On August 16, 2004, Sylvia was moved from the cardiovascular intensive care unit at Mission Hospital to the long term acute care hospital. She continued to have intensive nursing care there, but in addition she would receive physical therapy, speech therapy, occupational therapy, etc., by professionals in those fields.
August 20, 2004
Sylvia still has a feeding tube. She is also still on a ventilator (trach now instead of the breathing tube), but now she initiates the breaths and the ventilator supplements to provide the volume of air she needs until she can get stronger and breath entirely on her own. Her right lung still has an air leak, so she still has a chest tube to provide a place for the escaping air to go. But the leak is much less than it has been, so her lung seems to be healing. The doctor has been able to reduce the amount of steroids being used to combat the BOOP disease, which helps the healing process, but he has to be careful not to reduce it so much that the BOOP returns.
Sylvia was heavily sedated and asleep for weeks. She is awake now and can respond, but she is not able to talk. She can nod if we can think of the right questions to ask. When she is able to come off the ventilator, she will have to learn to talk and swallow and eat again. She will also have to learn to walk again. She is literally skin and bones with no muscle mass. She has been off the paralytic for over two weeks now and parts of her body are beginning to "wake up" and it is very painful. She can turn her head some, shrug her shoulders, and move her thumb and a finger or two on each hand very slightly. We get very excited when she is able to make even a tiny movement in any part of her body.
Dr. Pritchard was smiling yesterday (for the first time that I have seen since I met him on July 6th). He was excited about the progress that the nurses and physical therapists reported to him about Sylvia's increased movement, the improvement he saw on her x-rays, the reduced air leak, etc. He said, "It is going take several more weeks, but she is going to get well."
On July 12th he thought she would die before the day was over. He said it is a miracle that she is still alive. He has also said that God must have a special plan for Sylvia. I agree.
September 3, 2004
The doctors and the pain management team have been working to find a balance of pain medication so that Sylvia will not be in severe pain and can get the rest she needs and also be alert enough to participate in physical therapy, occupational therapy, speech therapy, etc.
They are weaning her off the ventilator now. Yesterday she was able to stay off for 17 hours. She still has the trach collar and oxygen. And the chest tube to give the air leak from her lung some place to go. The doctor expects the air leak to heal up completely after she is off the ventilator for a while.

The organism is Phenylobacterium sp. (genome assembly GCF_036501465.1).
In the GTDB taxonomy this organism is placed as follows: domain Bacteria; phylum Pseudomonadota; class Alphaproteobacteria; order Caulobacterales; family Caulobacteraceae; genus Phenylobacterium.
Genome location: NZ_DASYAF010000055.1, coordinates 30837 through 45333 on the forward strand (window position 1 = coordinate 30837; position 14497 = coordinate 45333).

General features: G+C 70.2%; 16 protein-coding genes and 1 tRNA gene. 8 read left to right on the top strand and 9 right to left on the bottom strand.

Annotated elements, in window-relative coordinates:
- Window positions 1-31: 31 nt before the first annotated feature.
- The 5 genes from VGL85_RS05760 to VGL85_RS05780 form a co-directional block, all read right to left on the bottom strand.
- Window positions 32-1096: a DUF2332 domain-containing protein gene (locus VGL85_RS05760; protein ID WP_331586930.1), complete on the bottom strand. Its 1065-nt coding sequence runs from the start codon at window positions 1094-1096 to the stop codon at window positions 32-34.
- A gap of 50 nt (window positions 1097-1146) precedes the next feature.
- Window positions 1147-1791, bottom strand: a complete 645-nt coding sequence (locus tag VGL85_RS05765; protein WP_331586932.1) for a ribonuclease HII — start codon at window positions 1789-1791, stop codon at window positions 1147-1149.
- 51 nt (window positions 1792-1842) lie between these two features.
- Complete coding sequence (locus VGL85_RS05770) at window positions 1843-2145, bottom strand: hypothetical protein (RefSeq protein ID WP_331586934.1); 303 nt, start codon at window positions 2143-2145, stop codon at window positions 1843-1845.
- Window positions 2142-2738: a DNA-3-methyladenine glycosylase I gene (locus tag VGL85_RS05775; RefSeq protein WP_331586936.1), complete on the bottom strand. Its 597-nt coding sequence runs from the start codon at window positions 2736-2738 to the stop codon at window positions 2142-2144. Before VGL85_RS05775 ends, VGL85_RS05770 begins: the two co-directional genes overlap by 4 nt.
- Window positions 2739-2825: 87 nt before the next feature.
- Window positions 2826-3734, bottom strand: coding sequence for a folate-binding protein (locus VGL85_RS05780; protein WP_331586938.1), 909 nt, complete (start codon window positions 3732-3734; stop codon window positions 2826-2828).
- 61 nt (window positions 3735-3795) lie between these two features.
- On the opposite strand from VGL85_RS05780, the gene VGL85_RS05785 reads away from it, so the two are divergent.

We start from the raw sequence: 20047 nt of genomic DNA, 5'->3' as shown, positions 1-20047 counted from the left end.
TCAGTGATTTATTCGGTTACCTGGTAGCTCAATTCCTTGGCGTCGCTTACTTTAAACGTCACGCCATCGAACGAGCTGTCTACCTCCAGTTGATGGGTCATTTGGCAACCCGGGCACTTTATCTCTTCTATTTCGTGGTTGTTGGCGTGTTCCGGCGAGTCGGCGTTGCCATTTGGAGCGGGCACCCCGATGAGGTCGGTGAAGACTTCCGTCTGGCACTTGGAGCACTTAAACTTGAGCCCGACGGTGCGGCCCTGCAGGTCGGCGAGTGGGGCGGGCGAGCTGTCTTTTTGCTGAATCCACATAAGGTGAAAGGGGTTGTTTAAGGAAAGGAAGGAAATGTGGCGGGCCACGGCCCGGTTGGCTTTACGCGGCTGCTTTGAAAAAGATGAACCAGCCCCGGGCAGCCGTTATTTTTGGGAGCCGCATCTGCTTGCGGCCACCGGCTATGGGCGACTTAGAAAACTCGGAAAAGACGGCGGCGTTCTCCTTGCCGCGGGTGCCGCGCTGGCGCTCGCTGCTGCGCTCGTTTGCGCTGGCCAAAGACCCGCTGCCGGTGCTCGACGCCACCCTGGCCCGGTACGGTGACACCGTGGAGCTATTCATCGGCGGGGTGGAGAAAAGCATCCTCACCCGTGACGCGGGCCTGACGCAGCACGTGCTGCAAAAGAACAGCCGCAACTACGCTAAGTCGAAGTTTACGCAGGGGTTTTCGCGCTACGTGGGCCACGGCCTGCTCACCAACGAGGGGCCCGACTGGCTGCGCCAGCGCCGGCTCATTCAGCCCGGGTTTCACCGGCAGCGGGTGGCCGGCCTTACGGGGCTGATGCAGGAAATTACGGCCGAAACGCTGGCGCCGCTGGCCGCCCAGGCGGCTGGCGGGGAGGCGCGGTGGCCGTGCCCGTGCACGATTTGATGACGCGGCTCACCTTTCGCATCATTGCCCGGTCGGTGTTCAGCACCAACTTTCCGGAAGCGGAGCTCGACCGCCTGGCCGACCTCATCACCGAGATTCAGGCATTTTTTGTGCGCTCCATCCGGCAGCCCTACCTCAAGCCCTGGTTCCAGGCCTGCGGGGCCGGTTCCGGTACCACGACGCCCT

She also still has the feeding tube in her nose. She continues to receive the steroid to keep the BOOP disease from coming back. This causes her to require insulin from time to time to bring her blood sugar into control.
She has been able to say a few words using the voice patch that can be attached to the trach collar. She answered some questions correctly, such as the names of our three children. When asked how many children she has, she answered, "Four." Suzanne suggested that she may have been including me.
The speech therapist continues to work with her on strengthening her vocal cords and being able to talk again. Also on swallowing, so she will be able to eat again.
This past Sunday, I told Sylvia, "Today is August 29th. Do you know what special day this is?"
She nodded, "No."
I said, "It is my birthday."
She seemed to become very sad and looked away. I didn't think about it at the time, but she may have realized that she had missed attending our granddaughter Jennifer's wedding which took place on August 14th. On July 14th, the day before her surgery and learning how near death she was, it was thought that she might be well enough to make that trip to Florida.
On Tuesday the speech therapist told Sylvia to say "Happy Birthday" to Bob.
She tried, and was able to say, "Hap-"
And then she got upset and begin to cry. My heart went out to her and I began to cry too. And now as I am typing this years later, I just had to stop and wipe some tears away again.
Prior to June 5th when her sickness began, Sylvia was very healthy and even worked out at a fitness center three or four times a week. She has been in hospitals since July 6th and in intensive care since July 15th. The rare and deadly disease she had was very aggressive and would have killed her if not for the grace of God. There were several times when the doctors did not expect her to live. She has come a long way from the brink of death to where she is now, but she still has a long way to go to be well again.
Friday, September 10, 2004
Sylvia later described it as her best day and her worse night in the hospital. It was the night we engaged in spiritual warfare in order to save her life from the powers of darkness. I tell about that and the amazing way God intervened in chapter 5 of my book, "TONGUES", which is available in print at Amazon.com or to read online free of charge at http://www.theophilus.org/Gifts/Tongues.html.
Monday, September 20, 2004, 7 p.m. Sylvia was moved out of ICU into a private room.
She has been completely off the ventilator for several days. Her trach tube was replaced by a metal trach which could be plugged and allowed her to talk. Late last week they removed the chest drainage tube since the air leak from her right lung had apparently healed. Over the weekend they lifted the contact isolation that was imposed for a couple of weeks while she had a couple of contagious infections. Monday morning she was taken down to radiology for swallowing tests. Then the doctor ordered her feeding tube removed. Now she can eat and drink again! All of the monitoring leads were also removed. And she was moved out of the "fishbowl" to a private room.